The safety and efficacy of sertraline have been established in the treatment of obsessive compulsive disorder in children and adolescents 6 to 17 years of age. Two placebo-controlled trials were conducted in pediatric patients with major depression, but the data were not sufficient to support an indication for use. There is a causal relationship between the use of antidepressants, such as sertraline, and the risk of suicidal ideation and behavior in children, adolescents, and young adults (ages 18 to 24 years). Pooled analysis of 24 placebo-controlled trials (n = 4,400) lasting up to 16 weeks in pediatric patients with major depressive disorder (MDD), obsessive compulsive disorder (OCD), or other psychiatric disorders showed a greater risk of suicidality during the first few months of treatment in those receiving antidepressants (SSRIs and others). The average risk of such events on drug was 4% and 2% for placebo; however, no suicides occurred in these trials. Risk for suicidality does not appear to differ among individual antidepressant agents. However, data from a cohort of 36,842 children (age range: 6 to 18 years) suggested those who use multiple antidepressants may have a higher risk of suicide behavior, most likely a result of increased severity of depression rather than drug effect. Suicidal ideation appears to be more prevalent in children with or at high risk for bipolar affective disorder on antidepressants. In a study of 52 patients (mean age: 15 years; range: 7 to 22 years) with bipolar affective disorder or subthreshold manic symptoms, 25.5% had new onset suicidal ideation within the first 3 months of antidepressant use. The clinical need for an antidepressant in children or young adults for any use must be weighed against the risk of increased suicidality; patients who are started on therapy should be observed closely for clinical worsening, suicidality, or unusual changes in behavior, particularly within the first few months of starting therapy or after dose changes. It is unknown if the suicidality risk extends to longer-term therapy (i.e., beyond several months). The possibility of a suicide attempt is inherent in patients with primary depressive symptoms or symptoms secondary to another primary disorder such as OCD. All patients with a history of suicidal ideation or behaviors prior to treatment are considered at an increased risk for suicidal ideation or attempts, and should be closely monitored during treatment with sertraline. In patients who exhibit a worsening of depression or emerging suicidality, a decision should be made to change or discontinue treatment. If discontinuing, the medication should be tapered as rapidly as possible, but with recognition that abrupt discontinuation can also cause adverse symptoms. All antidepressants should be prescribed in the smallest quantity consistent with good patient management in order to reduce the risk of overdose. Data are inadequate to determine whether the chronic use of SSRIs causes long-term growth inhibition; however, decreased appetite and weight loss have been observed with the use of SSRIs. Monitor for potential growth inhibition (e.g., weight and height) in pediatric patients treated with an SSRI.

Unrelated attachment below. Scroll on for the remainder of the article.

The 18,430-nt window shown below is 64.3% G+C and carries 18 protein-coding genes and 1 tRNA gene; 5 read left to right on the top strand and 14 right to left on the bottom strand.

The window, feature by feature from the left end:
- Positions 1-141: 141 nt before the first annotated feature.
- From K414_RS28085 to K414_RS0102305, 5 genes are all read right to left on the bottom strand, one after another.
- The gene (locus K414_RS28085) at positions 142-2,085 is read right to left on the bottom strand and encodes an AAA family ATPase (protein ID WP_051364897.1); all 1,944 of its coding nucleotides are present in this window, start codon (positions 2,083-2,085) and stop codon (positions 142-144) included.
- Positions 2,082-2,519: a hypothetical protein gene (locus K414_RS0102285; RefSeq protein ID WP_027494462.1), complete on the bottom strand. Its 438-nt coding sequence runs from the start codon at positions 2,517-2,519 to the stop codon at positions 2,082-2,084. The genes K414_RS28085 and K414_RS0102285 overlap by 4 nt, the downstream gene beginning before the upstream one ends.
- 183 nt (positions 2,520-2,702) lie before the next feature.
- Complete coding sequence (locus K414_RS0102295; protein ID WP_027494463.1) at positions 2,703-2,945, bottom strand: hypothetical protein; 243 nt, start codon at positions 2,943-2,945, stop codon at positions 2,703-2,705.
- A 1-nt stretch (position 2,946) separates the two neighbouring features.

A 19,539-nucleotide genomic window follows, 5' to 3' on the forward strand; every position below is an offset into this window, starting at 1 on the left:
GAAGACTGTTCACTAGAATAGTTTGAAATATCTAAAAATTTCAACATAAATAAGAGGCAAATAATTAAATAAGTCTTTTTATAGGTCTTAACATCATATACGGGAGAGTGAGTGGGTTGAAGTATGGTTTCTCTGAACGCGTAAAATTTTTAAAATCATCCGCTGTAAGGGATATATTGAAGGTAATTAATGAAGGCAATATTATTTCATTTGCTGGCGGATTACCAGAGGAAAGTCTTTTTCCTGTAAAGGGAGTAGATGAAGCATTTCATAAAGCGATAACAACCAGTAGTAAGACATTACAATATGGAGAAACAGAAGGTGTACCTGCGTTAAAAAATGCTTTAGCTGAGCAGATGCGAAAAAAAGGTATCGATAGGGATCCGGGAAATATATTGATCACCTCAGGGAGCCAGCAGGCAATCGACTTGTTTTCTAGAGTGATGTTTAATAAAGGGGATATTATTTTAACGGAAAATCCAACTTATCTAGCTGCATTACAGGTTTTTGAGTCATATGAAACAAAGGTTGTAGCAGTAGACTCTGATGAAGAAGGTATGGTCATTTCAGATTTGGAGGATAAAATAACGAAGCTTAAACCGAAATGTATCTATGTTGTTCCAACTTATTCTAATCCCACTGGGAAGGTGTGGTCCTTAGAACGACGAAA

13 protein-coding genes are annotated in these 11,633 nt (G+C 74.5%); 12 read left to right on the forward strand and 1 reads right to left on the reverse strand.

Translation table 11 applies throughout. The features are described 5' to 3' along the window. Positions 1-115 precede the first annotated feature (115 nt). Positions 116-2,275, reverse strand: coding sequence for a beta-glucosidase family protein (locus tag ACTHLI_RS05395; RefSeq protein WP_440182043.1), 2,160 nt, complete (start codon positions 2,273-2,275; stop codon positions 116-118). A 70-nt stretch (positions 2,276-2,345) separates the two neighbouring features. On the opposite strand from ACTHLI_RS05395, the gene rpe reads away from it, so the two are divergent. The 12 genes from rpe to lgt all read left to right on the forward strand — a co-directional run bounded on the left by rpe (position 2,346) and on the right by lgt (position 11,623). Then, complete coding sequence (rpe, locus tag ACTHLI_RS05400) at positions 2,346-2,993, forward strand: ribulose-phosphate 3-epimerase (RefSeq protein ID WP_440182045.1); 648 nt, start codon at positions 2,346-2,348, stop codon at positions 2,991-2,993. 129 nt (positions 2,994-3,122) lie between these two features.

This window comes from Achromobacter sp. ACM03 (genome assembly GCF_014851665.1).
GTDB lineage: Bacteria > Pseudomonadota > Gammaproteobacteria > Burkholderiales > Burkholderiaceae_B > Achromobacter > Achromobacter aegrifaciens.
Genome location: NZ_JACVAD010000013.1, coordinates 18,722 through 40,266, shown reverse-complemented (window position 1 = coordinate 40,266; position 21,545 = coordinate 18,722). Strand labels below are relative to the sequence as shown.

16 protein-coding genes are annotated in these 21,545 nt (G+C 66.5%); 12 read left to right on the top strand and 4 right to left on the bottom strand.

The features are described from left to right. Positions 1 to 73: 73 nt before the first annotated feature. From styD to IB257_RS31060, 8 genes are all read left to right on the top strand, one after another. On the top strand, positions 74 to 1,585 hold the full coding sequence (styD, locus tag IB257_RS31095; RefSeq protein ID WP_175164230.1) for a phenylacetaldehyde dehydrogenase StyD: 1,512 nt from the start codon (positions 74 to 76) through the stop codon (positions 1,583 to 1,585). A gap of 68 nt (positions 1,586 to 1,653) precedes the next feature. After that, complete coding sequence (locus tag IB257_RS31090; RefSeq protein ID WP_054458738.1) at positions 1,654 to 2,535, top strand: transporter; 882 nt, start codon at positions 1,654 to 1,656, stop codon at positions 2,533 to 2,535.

Sertraline References and Information